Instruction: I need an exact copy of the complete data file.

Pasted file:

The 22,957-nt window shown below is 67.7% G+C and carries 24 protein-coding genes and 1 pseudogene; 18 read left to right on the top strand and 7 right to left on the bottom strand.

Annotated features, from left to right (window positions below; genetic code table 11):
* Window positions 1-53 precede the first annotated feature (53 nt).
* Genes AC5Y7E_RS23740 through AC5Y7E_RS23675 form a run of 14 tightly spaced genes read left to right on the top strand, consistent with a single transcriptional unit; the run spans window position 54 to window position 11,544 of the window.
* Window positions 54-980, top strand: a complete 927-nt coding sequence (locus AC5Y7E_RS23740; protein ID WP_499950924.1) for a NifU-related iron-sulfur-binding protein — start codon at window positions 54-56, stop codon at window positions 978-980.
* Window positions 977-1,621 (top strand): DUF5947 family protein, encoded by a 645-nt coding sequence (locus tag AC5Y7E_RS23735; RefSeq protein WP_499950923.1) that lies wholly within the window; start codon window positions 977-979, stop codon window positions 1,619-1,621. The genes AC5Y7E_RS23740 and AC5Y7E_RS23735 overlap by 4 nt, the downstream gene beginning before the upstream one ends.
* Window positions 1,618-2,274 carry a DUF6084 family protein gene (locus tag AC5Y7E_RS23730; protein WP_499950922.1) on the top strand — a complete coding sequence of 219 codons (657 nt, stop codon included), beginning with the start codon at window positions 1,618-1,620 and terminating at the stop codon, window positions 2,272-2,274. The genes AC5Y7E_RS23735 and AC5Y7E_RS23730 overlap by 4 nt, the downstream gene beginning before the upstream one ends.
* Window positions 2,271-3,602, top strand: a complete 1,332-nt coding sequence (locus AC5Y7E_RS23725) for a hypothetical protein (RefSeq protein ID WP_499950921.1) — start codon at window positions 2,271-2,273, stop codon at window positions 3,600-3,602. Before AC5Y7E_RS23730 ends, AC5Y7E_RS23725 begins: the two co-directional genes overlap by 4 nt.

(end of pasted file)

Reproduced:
The 22,957-nt window shown below is 67.7% G+C and carries 24 protein-coding genes and 1 pseudogene; 18 read left to right on the top strand and 7 right to left on the bottom strand.

Annotated features, from left to right (window positions below; genetic code table 11):
* Window positions 1-53 precede the first annotated feature (53 nt).
* Genes AC5Y7E_RS23740 through AC5Y7E_RS23675 form a run of 14 tightly spaced genes read left to right on the top strand, consistent with a single transcriptional unit; the run spans window position 54 to window position 11,544 of the window.
* Window positions 54-980, top strand: a complete 927-nt coding sequence (locus AC5Y7E_RS23740; protein ID WP_499950924.1) for a NifU-related iron-sulfur-binding protein — start codon at window positions 54-56, stop codon at window positions 978-980.
* Window positions 977-1,621 (top strand): DUF5947 family protein, encoded by a 645-nt coding sequence (locus tag AC5Y7E_RS23735; RefSeq protein WP_499950923.1) that lies wholly within the window; start codon window positions 977-979, stop codon window positions 1,619-1,621. The genes AC5Y7E_RS23740 and AC5Y7E_RS23735 overlap by 4 nt, the downstream gene beginning before the upstream one ends.
* Window positions 1,618-2,274 carry a DUF6084 family protein gene (locus tag AC5Y7E_RS23730; protein WP_499950922.1) on the top strand — a complete coding sequence of 219 codons (657 nt, stop codon included), beginning with the start codon at window positions 1,618-1,620 and terminating at the stop codon, window positions 2,272-2,274. The genes AC5Y7E_RS23735 and AC5Y7E_RS23730 overlap by 4 nt, the downstream gene beginning before the upstream one ends.
* Window positions 2,271-3,602, top strand: a complete 1,332-nt coding sequence (locus AC5Y7E_RS23725) for a hypothetical protein (RefSeq protein ID WP_499950921.1) — start codon at window positions 2,271-2,273, stop codon at window positions 3,600-3,602. Before AC5Y7E_RS23730 ends, AC5Y7E_RS23725 begins: the two co-directional genes overlap by 4 nt.